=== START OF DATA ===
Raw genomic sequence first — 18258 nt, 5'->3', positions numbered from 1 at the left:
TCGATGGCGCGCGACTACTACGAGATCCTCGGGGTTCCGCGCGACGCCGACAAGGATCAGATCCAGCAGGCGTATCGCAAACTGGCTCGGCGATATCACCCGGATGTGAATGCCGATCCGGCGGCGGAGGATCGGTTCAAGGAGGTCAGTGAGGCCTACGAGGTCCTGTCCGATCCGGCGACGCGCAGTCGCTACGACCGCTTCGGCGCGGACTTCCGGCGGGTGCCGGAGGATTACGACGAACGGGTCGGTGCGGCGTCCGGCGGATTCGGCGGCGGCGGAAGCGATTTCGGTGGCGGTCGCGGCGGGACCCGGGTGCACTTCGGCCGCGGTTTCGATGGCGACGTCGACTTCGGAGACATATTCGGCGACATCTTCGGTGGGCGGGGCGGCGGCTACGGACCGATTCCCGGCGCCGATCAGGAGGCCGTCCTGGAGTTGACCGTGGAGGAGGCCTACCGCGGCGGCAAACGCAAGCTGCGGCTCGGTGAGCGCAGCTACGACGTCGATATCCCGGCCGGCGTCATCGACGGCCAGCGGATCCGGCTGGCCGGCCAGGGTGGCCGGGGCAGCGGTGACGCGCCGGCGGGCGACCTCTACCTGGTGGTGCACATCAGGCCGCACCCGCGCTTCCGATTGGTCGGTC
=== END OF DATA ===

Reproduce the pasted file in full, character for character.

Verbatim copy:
Raw genomic sequence first — 18258 nt, 5'->3', positions numbered from 1 at the left:
TCGATGGCGCGCGACTACTACGAGATCCTCGGGGTTCCGCGCGACGCCGACAAGGATCAGATCCAGCAGGCGTATCGCAAACTGGCTCGGCGATATCACCCGGATGTGAATGCCGATCCGGCGGCGGAGGATCGGTTCAAGGAGGTCAGTGAGGCCTACGAGGTCCTGTCCGATCCGGCGACGCGCAGTCGCTACGACCGCTTCGGCGCGGACTTCCGGCGGGTGCCGGAGGATTACGACGAACGGGTCGGTGCGGCGTCCGGCGGATTCGGCGGCGGCGGAAGCGATTTCGGTGGCGGTCGCGGCGGGACCCGGGTGCACTTCGGCCGCGGTTTCGATGGCGACGTCGACTTCGGAGACATATTCGGCGACATCTTCGGTGGGCGGGGCGGCGGCTACGGACCGATTCCCGGCGCCGATCAGGAGGCCGTCCTGGAGTTGACCGTGGAGGAGGCCTACCGCGGCGGCAAACGCAAGCTGCGGCTCGGTGAGCGCAGCTACGACGTCGATATCCCGGCCGGCGTCATCGACGGCCAGCGGATCCGGCTGGCCGGCCAGGGTGGCCGGGGCAGCGGTGACGCGCCGGCGGGCGACCTCTACCTGGTGGTGCACATCAGGCCGCACCCGCGCTTCCGATTGGTCGGTC